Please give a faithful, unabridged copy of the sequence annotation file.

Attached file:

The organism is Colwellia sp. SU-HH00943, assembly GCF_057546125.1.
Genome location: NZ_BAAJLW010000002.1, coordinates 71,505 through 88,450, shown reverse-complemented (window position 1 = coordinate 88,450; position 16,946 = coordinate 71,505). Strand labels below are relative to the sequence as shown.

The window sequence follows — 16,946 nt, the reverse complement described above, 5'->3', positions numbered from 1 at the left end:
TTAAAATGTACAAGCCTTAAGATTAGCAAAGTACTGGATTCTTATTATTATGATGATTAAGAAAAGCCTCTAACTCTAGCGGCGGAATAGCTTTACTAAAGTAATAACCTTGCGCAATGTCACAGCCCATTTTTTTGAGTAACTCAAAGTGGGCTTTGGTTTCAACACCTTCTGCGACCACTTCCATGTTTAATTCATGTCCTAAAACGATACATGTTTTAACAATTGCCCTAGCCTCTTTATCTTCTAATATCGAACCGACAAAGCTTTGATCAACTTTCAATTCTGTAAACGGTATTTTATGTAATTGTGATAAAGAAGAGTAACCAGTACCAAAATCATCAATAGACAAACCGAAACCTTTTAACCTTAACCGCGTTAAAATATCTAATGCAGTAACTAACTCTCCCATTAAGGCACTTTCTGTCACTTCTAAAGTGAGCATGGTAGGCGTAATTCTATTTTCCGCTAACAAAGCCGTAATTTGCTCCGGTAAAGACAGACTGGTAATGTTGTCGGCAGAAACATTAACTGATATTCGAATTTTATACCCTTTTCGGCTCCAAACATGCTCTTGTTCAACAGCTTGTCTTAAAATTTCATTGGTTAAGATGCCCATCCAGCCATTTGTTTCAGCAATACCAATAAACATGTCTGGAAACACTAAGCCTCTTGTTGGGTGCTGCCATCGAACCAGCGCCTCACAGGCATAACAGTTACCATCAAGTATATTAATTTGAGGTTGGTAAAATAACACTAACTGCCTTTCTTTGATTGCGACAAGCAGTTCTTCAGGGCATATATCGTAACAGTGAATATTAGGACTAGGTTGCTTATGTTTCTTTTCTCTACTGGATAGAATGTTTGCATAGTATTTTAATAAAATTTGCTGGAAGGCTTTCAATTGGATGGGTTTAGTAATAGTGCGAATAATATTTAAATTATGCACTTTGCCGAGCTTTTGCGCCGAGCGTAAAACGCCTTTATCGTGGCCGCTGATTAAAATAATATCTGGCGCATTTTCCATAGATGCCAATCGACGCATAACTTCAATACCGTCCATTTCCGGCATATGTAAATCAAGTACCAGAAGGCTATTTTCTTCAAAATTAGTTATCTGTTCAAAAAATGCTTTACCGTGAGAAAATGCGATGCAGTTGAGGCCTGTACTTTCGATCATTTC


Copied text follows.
The organism is Colwellia sp. SU-HH00943, assembly GCF_057546125.1.
Genome location: NZ_BAAJLW010000002.1, coordinates 71,505 through 88,450, shown reverse-complemented (window position 1 = coordinate 88,450; position 16,946 = coordinate 71,505). Strand labels below are relative to the sequence as shown.

The window sequence follows — 16,946 nt, the reverse complement described above, 5'->3', positions numbered from 1 at the left end:
TTAAAATGTACAAGCCTTAAGATTAGCAAAGTACTGGATTCTTATTATTATGATGATTAAGAAAAGCCTCTAACTCTAGCGGCGGAATAGCTTTACTAAAGTAATAACCTTGCGCAATGTCACAGCCCATTTTTTTGAGTAACTCAAAGTGGGCTTTGGTTTCAACACCTTCTGCGACCACTTCCATGTTTAATTCATGTCCTAAAACGATACATGTTTTAACAATTGCCCTAGCCTCTTTATCTTCTAATATCGAACCGACAAAGCTTTGATCAACTTTCAATTCTGTAAACGGTATTTTATGTAATTGTGATAAAGAAGAGTAACCAGTACCAAAATCATCAATAGACAAACCGAAACCTTTTAACCTTAACCGCGTTAAAATATCTAATGCAGTAACTAACTCTCCCATTAAGGCACTTTCTGTCACTTCTAAAGTGAGCATGGTAGGCGTAATTCTATTTTCCGCTAACAAAGCCGTAATTTGCTCCGGTAAAGACAGACTGGTAATGTTGTCGGCAGAAACATTAACTGATATTCGAATTTTATACCCTTTTCGGCTCCAAACATGCTCTTGTTCAACAGCTTGTCTTAAAATTTCATTGGTTAAGATGCCCATCCAGCCATTTGTTTCAGCAATACCAATAAACATGTCTGGAAACACTAAGCCTCTTGTTGGGTGCTGCCATCGAACCAGCGCCTCACAGGCATAACAGTTACCATCAAGTATATTAATTTGAGGTTGGTAAAATAACACTAACTGCCTTTCTTTGATTGCGACAAGCAGTTCTTCAGGGCATATATCGTAACAGTGAATATTAGGACTAGGTTGCTTATGTTTCTTTTCTCTACTGGATAGAATGTTTGCATAGTATTTTAATAAAATTTGCTGGAAGGCTTTCAATTGGATGGGTTTAGTAATAGTGCGAATAATATTTAAATTATGCACTTTGCCGAGCTTTTGCGCCGAGCGTAAAACGCCTTTATCGTGGCCGCTGATTAAAATAATATCTGGCGCATTTTCCATAGATGCCAATCGACGCATAACTTCAATACCGTCCATTTCCGGCATATGTAAATCAAGTACCAGAAGGCTATTTTCTTCAAAATTAGTTATCTGTTCAAAAAATGCTTTACCGTGAGAAAATGCGATGCAGTTGAGGCCTGTACTTTCGATCATTTC